This workflow allows you to create templates with Handlebar syntax. To use the workflow, you have to have Node.js installed first. I recommend using Homebrew to install it.
Once Node.js is installed, go to your snippets directory in Alfred Browser and select the Set Template Directory file action. This tells the workflow where your templates (or snippets) are to be kept.
You then run the tp:install to install the example templates and a default global.json file. This file should be edited to match your needs. Any data item added to this file is then passed to the Handlebar render as data. All templates have to have the “.txt” extension. If you want data to be associated with a template, then place a JSON file with the same name as the template in the t
When you run tp:expand or tp:exptext, it will list all of your template files in the template directory. When you select one, it will be expanded with any json file with the same name and the global json file data. The tp:expand will put the result into your clipboard and the topmost application. The tp:exptext will give it to TextExpander to expand and place in the topmost application. With the tp:exptext command, TextExpander will also expand any of it’s macros in the template file. I mostly use it for placing the cursor after expansion. These two commands also have an associated Alfred Browser File action.
The tp:open command opens the template/snippet directory in Alfred Browser. If you press the Command key, it will open it in the Finder.
The tp:editglobal will open the global.json file in your template directory with the default editor for JSON files.
The tp:create command requires a name. A file with that name and a “txt” extension is created in the template directory and opened in the default editor for files with a “txt” extension.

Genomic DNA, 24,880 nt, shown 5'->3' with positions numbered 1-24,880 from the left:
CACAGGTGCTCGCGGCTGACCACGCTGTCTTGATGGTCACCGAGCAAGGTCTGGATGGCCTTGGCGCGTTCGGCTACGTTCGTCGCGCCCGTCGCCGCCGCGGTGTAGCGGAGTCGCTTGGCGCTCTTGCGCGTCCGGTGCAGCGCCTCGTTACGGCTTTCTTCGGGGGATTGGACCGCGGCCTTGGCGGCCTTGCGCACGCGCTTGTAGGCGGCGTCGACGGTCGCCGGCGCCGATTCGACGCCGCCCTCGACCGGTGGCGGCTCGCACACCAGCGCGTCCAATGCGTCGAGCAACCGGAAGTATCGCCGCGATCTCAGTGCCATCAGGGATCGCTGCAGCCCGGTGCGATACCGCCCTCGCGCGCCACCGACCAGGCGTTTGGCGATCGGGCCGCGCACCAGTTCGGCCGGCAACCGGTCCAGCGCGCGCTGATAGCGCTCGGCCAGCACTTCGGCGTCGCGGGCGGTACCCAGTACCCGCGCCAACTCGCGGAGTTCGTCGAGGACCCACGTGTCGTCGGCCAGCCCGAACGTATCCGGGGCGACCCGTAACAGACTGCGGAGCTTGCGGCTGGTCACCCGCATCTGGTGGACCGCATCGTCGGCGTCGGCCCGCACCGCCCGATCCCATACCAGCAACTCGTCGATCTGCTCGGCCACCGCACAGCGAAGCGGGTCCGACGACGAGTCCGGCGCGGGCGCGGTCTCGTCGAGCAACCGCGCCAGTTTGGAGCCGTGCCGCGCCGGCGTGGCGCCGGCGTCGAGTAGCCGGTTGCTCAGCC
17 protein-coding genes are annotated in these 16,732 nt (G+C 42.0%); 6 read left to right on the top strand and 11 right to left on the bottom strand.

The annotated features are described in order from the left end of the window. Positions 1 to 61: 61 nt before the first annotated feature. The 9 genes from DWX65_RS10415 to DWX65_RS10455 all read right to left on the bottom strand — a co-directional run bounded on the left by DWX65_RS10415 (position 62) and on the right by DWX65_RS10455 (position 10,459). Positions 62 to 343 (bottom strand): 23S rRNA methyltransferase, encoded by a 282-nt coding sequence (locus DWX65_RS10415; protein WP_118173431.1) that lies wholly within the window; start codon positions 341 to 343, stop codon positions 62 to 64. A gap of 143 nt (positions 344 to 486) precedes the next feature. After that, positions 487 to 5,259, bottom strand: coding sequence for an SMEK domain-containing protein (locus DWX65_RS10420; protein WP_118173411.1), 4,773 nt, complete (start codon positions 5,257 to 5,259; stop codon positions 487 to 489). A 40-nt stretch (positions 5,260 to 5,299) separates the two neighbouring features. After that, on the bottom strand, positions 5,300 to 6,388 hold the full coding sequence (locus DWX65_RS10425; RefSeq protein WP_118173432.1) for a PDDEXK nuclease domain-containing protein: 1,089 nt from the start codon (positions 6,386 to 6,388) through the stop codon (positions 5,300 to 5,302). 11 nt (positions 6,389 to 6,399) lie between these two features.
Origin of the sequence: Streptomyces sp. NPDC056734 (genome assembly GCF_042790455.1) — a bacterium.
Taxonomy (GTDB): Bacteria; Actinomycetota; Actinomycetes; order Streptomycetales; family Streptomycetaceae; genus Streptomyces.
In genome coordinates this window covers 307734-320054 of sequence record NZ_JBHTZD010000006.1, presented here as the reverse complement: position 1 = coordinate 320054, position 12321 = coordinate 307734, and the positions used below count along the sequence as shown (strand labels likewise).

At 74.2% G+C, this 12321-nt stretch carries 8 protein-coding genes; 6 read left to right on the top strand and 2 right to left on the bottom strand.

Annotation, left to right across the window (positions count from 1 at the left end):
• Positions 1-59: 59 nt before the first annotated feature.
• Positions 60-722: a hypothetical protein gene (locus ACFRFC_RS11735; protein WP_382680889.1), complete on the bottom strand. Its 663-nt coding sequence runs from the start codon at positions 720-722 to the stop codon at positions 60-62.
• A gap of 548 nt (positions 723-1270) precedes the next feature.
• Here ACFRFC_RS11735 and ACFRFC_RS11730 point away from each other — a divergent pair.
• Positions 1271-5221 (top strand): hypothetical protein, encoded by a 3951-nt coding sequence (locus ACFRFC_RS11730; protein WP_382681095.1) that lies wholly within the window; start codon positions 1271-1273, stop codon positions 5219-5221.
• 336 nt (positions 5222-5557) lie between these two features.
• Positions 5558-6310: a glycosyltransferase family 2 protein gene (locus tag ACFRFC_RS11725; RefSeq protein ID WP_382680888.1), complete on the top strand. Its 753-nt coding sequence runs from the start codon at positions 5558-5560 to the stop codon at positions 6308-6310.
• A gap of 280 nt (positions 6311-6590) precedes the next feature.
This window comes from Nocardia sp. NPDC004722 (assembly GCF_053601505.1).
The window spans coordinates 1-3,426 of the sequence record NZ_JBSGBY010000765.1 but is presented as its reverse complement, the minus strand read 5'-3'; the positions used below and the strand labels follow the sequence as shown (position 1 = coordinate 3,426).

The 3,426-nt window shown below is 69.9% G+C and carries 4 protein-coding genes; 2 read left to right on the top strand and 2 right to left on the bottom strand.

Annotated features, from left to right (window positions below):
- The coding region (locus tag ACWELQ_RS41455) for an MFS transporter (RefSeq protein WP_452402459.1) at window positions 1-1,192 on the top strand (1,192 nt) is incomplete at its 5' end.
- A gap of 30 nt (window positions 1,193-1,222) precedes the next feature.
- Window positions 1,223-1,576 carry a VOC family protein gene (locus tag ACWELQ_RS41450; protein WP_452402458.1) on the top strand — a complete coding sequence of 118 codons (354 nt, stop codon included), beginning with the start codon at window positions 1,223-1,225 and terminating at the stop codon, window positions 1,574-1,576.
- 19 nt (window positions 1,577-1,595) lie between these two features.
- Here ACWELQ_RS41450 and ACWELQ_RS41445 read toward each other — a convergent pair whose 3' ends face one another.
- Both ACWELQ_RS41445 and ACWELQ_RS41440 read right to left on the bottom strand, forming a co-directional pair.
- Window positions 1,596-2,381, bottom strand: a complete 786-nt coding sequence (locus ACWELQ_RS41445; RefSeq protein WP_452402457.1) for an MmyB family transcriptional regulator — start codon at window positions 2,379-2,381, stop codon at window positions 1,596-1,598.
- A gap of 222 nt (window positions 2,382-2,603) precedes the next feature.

The tp:createclip command is the same as the tp:create, but this command takes the current clipboard contents as the text for the file. It is then opened in the default editor for “txt” files.
The tp:edittemplate command will give a list of templates. When you choose one, it is opened in the default editor for a file with the “txt” extension.
The tp:edittemplatedata command will give a list of templates. When you choose one, it’s corresponding JSON file is opened in the default editor for a JSON file.
There are two special helper function for Handlebars defined. The helper functions given here are just the names. They have to be inside of two curly brackets to work. This is because I use the same system on my web server to expand macros. They are:
save <name> <text>
This command creates a helper named “<name>” with the expanding text of “<text>”. It also places the given “<text>” at the point of definition. This allows you to create text snippets on the fly inside the template. Very handy.
This helper command places the current clipboard contents at the point in the template.
The following data expansions are defined as well:
cDateMDY gives the current date in Month Day, 4-digit year format
cDateDMY gives the current date in Day Month 4-digit Year format
cDateDOWDMY gives the current date in Day of Week, Day Month 4-digit year format
cDateDOWMDY gives the current date in Day of Week Month Day, 4-digit year format
cDay gives the current date in Day format
cMonth gives the current date in Month format
cYear gives the current date in 4-digit year format
cMonthShort gives the current date in Short Month name format
cYearShort gives the current date in 2-digit year format
cDOW gives the current date in Day of Week format
cMDthYShort gives the current date in Month day 2-digit year format
cMDthY gives the current date in Month Day 4-digit year format
cHMSampm gives the current date in h:mm:ss a format
cHMampm gives the current date in h:mm a format
cHMS24 gives the current date in H:mm:ss 24 hour format
cHM24 gives the current date in H:mm 24 hour format
filename gives the name of the template file. If the clipboard was expanded, then it gives nothing.
Let me know if you would like other macros!